This is my point. Do you think that the way that academic publishing currently works might provide an incentive for researchers to stop before they find out why something didn't work? and if that is the case might the opportunity to publish failures-in-progress alleviate such pressure. i ask only because my friends seemed to feel that they have had to drop lines of research before they had been exhausted, because of the pressure to publish.
Sun Jul 25, 2010 8:22 am
DeathofSpeechUser avatarPosts: 220Joined: Tue Jul 20, 2010 2:28 pmLocation: I can't know with certainty Gender: Tree

Post Re: The Journal of Dead Ends

Ratmonk wrote:How do you separate out the failures from the successes when you stop before you find out why it didn't work?

This is my point. Do you think that the way that academic publishing currently works might provide an incentive for researchers to stop before they find out why something didn't work? and if that is the case might the opportunity to publish failures-in-progress alleviate such pressure. i ask only because my friends seemed to feel that they have had to drop lines of research before they had been exhausted, because of the pressure to publish.


Pressure to publish is very real and I suppose one would have to consider it an evolutionary pressure. You either do your work in a manner that allows you to compete or perish. That may or may not be unfortunate.

I think one must qualify "failure" to the extent that if any conclusion can be reached based on evidence then even if the conclusion does not support the initial hypothesis that it adds to the information available for a known specific reason. It can not be called a failure just because the results provide evidence to the contrary of the initial hypothesis.

Example: michelson-morley

An experiment can only be qualified as a failure if no conclusion can be reached.
Only then are you left with nothing to publish.

The more I think on it, the less helpful it seems to publish failures (where no conclusion can be reached).
Reason Bran, with two scoops of Objectivity in every box and loaded with Bran fiber goodness...
...you'll never be full of shit again.


Science - You can see why it works.
Religion - You can't see why it doesn't work
Sun Jul 25, 2010 10:49 am
RatmonkPosts: 4Joined: Tue Jun 08, 2010 2:42 pm

Post Re: The Journal of Dead Ends

I do take your point but i still don't understand why such a paper wouldn't be useful as a signpost saying "dead end, don't bother". if failures aren't published how can other researchers know wether or not they are about to embark on a four year project which someone else has already shown to be fruitless, surely it is a part of the study of methodology.
Mon Jul 26, 2010 9:54 am
DeathofSpeechUser avatarPosts: 220Joined: Tue Jul 20, 2010 2:28 pmLocation: I can't know with certainty Gender: Tree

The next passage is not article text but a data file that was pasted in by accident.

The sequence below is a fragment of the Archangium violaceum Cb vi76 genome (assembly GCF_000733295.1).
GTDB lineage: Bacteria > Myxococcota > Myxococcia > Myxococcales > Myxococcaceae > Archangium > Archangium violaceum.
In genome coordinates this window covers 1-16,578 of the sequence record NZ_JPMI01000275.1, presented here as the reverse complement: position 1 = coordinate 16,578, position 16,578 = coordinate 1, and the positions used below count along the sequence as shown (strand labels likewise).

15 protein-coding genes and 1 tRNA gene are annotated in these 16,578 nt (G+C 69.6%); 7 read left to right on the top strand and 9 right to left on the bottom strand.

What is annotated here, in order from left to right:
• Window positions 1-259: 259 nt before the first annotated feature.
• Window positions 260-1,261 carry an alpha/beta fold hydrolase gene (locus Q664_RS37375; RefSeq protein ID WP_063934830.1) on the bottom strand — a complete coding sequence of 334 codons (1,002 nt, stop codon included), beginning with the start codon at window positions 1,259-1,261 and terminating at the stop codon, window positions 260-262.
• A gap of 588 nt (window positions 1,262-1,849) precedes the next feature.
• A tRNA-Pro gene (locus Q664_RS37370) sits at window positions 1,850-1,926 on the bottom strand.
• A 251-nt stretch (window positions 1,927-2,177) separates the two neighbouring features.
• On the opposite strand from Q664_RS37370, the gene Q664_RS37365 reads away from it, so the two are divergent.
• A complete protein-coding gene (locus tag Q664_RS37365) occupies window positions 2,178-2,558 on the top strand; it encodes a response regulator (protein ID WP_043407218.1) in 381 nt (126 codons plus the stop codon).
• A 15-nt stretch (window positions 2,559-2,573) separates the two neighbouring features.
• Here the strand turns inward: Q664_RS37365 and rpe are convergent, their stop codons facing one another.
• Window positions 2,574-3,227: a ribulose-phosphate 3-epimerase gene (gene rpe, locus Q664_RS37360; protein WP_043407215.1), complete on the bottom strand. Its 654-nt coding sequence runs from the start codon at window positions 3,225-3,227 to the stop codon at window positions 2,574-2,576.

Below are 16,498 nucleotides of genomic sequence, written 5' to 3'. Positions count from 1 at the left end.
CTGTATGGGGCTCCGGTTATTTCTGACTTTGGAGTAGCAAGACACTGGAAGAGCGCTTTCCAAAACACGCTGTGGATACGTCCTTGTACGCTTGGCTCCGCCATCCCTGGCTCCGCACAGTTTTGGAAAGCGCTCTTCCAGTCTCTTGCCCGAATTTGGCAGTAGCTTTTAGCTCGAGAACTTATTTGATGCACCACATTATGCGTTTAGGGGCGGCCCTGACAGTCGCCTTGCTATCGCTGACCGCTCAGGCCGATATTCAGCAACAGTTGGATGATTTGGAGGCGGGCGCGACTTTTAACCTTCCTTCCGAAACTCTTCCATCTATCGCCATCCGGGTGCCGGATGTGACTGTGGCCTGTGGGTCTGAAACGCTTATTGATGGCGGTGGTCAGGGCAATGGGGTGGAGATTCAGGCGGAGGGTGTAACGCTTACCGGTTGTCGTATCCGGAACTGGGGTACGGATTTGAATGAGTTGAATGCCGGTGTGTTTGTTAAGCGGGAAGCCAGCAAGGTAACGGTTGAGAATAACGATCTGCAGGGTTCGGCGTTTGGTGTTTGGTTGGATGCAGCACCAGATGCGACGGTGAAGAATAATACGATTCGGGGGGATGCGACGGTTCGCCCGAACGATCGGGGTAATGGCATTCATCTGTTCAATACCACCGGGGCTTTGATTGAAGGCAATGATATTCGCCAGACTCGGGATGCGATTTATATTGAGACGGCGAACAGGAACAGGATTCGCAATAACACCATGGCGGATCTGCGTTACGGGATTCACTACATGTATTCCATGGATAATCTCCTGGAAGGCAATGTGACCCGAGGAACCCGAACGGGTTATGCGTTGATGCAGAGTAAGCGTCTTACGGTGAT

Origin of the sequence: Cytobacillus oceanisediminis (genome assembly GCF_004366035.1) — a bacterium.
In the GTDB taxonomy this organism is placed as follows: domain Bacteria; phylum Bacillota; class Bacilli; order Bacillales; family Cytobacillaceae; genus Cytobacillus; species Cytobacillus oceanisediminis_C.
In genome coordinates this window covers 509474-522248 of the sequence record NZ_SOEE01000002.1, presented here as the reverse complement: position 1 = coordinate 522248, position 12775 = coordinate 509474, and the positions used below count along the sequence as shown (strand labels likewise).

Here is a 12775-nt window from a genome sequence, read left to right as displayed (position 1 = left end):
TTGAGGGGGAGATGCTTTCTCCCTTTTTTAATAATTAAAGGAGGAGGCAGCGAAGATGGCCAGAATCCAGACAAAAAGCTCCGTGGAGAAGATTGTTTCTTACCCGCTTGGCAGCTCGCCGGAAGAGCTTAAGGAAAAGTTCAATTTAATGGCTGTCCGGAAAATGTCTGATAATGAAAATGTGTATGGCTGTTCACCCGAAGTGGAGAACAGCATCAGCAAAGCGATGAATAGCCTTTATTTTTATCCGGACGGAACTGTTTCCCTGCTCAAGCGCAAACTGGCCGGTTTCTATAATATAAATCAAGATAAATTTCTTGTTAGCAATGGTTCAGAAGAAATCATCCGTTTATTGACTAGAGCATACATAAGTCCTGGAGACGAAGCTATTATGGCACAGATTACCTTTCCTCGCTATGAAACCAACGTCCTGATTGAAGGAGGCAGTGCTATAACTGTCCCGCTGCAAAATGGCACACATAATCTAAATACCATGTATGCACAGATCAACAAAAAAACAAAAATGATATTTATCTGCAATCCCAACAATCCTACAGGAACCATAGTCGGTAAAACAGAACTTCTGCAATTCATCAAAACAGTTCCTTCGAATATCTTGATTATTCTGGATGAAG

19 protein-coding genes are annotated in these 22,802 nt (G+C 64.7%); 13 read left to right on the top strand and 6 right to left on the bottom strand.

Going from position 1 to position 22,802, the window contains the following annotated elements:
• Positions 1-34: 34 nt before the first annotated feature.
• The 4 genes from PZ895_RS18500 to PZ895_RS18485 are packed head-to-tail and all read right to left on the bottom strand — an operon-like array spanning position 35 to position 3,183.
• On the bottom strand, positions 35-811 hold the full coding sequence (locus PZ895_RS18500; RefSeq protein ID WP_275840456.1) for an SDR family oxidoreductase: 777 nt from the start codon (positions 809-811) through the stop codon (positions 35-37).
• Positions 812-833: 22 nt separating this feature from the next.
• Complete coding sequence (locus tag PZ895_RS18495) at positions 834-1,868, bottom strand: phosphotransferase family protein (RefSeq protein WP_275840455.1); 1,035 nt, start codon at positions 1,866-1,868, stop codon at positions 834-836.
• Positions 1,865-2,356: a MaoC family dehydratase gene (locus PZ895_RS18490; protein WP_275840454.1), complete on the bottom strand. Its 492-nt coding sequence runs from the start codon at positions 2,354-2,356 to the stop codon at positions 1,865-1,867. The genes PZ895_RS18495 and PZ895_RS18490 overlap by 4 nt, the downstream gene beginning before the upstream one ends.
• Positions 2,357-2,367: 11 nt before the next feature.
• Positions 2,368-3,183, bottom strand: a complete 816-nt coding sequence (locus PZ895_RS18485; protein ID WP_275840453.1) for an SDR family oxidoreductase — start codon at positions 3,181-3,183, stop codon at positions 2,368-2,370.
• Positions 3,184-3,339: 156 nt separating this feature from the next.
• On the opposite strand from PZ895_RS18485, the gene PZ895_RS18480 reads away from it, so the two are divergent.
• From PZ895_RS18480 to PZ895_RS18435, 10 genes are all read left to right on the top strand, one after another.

Post Re: The Journal of Dead Ends

Ratmonk wrote:I do take your point but i still don't understand why such a paper wouldn't be useful as a signpost saying "dead end, don't bother". if failures aren't published how can other researchers know wether or not they are about to embark on a four year project which someone else has already shown to be fruitless, surely it is a part of the study of methodology.


Because if someone swapped grape koolaid for the ninhydrin solution and nobody thinks to check it may be a personal failure but publishing it as a warning that "dragons be here" is counterproductive.

What you are suggesting is that it would be excusable to stop research or commercial development based upon "dunno."

There is no place in science for "dunno" except as a question.
"Dunno" is never an answer.

If a publication can't add to knowledge, then the least one can expect is that it not stand in the way.
Reason Bran, with two scoops of Objectivity in every box and loaded with Bran fiber goodness...
...you'll never be full of shit again.


Science - You can see why it works.
Religion - You can't see why it doesn't work
Tue Jul 27, 2010 12:43 am
RatmonkPosts: 4Joined: Tue Jun 08, 2010 2:42 pm

Post Re: The Journal of Dead Ends

human error holds no water here as any experiment or piece of research may contain mistakes which go unnoticed. i was wrong to write "don't bother", of course we should bother to go down the same line as before, but we should be informed when we do so.
So you've designed an experiment and want to check if anyone has tried it before. you see that someone did ten years ago and failed to get a useful result, so you think "ok, they ballsed it up somehow" but what if thirty different people have tried it independently of each other and all failed to get a useful result? surely that would cause you to re-examine your design which might in turn lead to a better experiment which does finally add some knowledge. I agree with your last post as a response to my last post which i see was badly worded however i still do not see why positive and negative results are published and null results are not.
Tue Jul 27, 2010 1:04 am
DeathofSpeechUser avatarPosts: 220Joined: Tue Jul 20, 2010 2:28 pmLocation: I can't know with certainty Gender: Tree

Post Re: The Journal of Dead Ends

Ratmonk wrote:human error holds no water here as any experiment or piece of research may contain mistakes which go unnoticed. i was wrong to write "don't bother", of course we should bother to go down the same line as before, but we should be informed when we do so.